Now you're going to meet your prospective employers face to face for the first time; they've probably already checked you out online, so let's impress them. Before a syllable is uttered or hand-shaken, your interviewer will have formed an impression on you based on your appearance. That's just human nature. Your job is to make sure it's the right impression. We've written a great blog on this topic you can read it here.
Have some answers ready.
Go over your CV and try to pick out the points that your interviewer may ask you about. Now try to come up with some examples of how you can demonstrate that to them. Use the STAR Method to show that you have the right skills, personal qualities and experience. Read more about the star method here
Have some questions ready!
A job interview shouldn't just be a one-way grilling. It is also your chance to ask any questions that you have about the job, the company and its culture. We’ve written a whole blog on just this topic; read it here.
Before you go into the interview.
Before you go into the interview make sure that you have turned off your mobile phone, take a moment to compose yourself and make sure that you are calm and prepared for your interview.
Here it is, the main event, what all this preparation has been for. Although you may feel like you have prepared to go ten rounds in the ring with all the work you have done, a job interview should actually be quite a pleasant experience. Here are some tips to make sure you smash it.
Be polite, smile and greet your interviewer by introducing yourself and giving a handshake.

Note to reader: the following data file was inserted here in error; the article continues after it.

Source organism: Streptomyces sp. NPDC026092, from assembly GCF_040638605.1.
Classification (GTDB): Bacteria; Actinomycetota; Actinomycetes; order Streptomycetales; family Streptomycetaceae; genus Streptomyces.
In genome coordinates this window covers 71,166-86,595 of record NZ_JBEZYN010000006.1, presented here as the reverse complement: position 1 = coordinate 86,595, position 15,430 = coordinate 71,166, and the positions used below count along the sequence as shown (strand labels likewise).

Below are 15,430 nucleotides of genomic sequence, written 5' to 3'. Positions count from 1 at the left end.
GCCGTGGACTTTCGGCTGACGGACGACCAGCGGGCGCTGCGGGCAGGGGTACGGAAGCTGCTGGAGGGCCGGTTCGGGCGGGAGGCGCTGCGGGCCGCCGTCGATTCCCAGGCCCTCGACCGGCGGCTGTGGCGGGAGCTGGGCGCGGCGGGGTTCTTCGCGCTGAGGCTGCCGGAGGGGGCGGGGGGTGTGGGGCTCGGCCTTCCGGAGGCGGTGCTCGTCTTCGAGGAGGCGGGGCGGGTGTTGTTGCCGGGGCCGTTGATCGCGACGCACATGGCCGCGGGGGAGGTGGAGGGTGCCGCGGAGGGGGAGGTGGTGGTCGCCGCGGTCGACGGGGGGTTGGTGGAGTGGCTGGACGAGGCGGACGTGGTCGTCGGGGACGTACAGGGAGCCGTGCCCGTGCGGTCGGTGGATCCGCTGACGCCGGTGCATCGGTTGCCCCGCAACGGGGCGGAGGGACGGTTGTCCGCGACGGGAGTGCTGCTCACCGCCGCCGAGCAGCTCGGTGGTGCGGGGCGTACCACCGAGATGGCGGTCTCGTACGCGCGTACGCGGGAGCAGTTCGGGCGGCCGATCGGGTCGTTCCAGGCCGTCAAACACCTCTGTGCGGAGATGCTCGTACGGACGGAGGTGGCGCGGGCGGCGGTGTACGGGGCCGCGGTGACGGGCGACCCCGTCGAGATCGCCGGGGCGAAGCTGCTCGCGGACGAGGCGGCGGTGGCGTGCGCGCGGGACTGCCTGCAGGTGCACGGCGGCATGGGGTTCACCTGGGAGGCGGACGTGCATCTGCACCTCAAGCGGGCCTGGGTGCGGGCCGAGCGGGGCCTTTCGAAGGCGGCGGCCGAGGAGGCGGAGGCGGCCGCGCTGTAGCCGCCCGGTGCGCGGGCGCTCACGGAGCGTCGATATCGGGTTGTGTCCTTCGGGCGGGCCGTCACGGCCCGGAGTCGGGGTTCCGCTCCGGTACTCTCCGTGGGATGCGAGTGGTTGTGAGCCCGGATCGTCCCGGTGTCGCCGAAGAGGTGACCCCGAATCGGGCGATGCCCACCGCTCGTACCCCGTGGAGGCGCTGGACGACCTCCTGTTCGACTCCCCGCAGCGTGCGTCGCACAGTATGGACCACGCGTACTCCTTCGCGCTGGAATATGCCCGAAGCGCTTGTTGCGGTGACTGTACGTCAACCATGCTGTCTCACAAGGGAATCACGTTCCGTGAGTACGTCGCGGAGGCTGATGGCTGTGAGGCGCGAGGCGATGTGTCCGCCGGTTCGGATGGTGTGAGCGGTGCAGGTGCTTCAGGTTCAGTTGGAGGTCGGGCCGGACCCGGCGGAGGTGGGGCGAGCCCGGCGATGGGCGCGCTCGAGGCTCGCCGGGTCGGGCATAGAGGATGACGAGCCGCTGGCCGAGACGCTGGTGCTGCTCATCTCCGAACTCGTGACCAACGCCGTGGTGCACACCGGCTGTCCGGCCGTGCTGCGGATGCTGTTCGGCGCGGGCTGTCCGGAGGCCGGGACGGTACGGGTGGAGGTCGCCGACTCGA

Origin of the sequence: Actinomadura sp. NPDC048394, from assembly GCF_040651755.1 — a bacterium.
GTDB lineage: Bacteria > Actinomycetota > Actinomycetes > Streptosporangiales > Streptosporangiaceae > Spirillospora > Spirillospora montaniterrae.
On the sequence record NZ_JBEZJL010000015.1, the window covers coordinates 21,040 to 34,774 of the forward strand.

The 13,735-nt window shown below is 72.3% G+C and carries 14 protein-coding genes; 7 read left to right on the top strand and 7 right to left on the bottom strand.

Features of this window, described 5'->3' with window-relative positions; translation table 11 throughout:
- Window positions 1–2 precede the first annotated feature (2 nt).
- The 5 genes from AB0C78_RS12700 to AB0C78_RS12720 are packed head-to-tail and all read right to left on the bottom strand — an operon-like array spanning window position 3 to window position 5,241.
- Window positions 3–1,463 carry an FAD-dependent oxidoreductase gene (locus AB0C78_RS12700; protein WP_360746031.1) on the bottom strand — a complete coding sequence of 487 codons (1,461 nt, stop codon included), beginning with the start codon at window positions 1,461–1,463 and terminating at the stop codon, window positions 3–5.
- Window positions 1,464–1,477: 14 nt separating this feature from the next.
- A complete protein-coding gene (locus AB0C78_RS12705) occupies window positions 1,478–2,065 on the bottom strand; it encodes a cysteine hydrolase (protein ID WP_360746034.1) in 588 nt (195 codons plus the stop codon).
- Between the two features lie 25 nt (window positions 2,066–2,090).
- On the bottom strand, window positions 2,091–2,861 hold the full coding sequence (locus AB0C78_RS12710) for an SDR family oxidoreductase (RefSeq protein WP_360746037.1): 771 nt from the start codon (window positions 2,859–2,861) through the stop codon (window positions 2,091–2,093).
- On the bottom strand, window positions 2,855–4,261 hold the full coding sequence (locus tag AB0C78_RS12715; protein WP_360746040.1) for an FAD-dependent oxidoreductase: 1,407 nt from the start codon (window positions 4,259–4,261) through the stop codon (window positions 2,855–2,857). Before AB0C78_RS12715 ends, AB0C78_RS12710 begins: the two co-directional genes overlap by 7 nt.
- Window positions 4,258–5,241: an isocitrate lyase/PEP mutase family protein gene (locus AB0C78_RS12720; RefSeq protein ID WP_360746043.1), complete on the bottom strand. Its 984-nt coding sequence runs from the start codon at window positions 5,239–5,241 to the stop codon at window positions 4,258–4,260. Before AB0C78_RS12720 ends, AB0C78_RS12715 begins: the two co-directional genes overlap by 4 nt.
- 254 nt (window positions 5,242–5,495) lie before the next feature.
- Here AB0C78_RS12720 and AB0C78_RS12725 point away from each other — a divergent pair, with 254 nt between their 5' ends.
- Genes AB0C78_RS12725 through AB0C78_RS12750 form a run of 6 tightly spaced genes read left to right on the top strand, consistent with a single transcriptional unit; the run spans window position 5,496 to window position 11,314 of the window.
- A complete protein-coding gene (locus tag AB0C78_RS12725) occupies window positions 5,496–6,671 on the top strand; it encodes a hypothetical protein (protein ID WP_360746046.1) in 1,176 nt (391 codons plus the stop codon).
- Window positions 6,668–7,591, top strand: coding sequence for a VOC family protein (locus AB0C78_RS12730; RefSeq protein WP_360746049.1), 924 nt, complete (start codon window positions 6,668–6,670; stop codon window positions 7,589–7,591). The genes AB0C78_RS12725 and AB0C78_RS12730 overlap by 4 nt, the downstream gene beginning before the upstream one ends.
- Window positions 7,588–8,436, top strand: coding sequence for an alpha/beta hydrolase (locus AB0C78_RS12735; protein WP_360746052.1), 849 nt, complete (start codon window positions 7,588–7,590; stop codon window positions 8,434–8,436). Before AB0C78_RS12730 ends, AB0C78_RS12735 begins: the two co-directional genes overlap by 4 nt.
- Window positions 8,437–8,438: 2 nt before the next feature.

Listen fully to the questions that the interviewer asks before beginning your answer.
If you don't hear or understand a question ask the interviewer to repeat the question or explain it further.
Remember the STAR method when giving answers.
Be positive about your previous experience and show that you have learned from any difficult situations.
Don’t badmouth previous employers; it does not look good.
Be assertive with your answers.
Always be honest
Make sure that you use the opportunity to ask questions.
At the end of the interview, make sure that you thank your interviewer, ask them about the next steps, and let them know that you are looking forward to hearing from them.
After The Interview - What’s next?
Accepting the job.
If you are offered the job, make sure to let the company know if you want to accept their offer and agree on when you can start. Make sure to ask what you will need for your first day. You will also have to speak to your current employer, if you have one, to hand in your notice. We’ve written a piece on how to accept a job offer the right way; you can read it here.
Rejecting the offer.
If, after sitting down and weighing up the options, you do not want to accept a job offer, you need to let the company know as soon as you can. Make sure that you reject the offer in a polite manner and don't burn any bridges, as you may want to work there in the future. We've written a great piece on this that you can read here.
And If you don’t get offered the job?
If you don’t get offered the position ask for feedback. Reflect on what went well and things that didn't and use it as a learning experience. Read more on how to use your rejections to your advantage here.
Tools to help with interview practice.
The following tools will help you practise your interview technique and give you feedback as you go to help you improve.
Interview Warmup by Google
This is an AI-based platform to help you practice interviewing. Asks questions, it transcribes verbal responses in real time and uses ML to give feedback.
Linkedin Interview Prep
This includes LinedIn’s ‘common questions’ database. This tool also uses AI to analyze your answers; you can also record yourself on video.
This site allows you to create a profile and choose a mock interview time slot. You will receive a curated list of prep materials for your target company and get feedback, and a recording of your practice interview.
The key to giving a good interview is practice.
Make sure you dedicate the time to practice and give yourself enough time to improve the areas that you need to.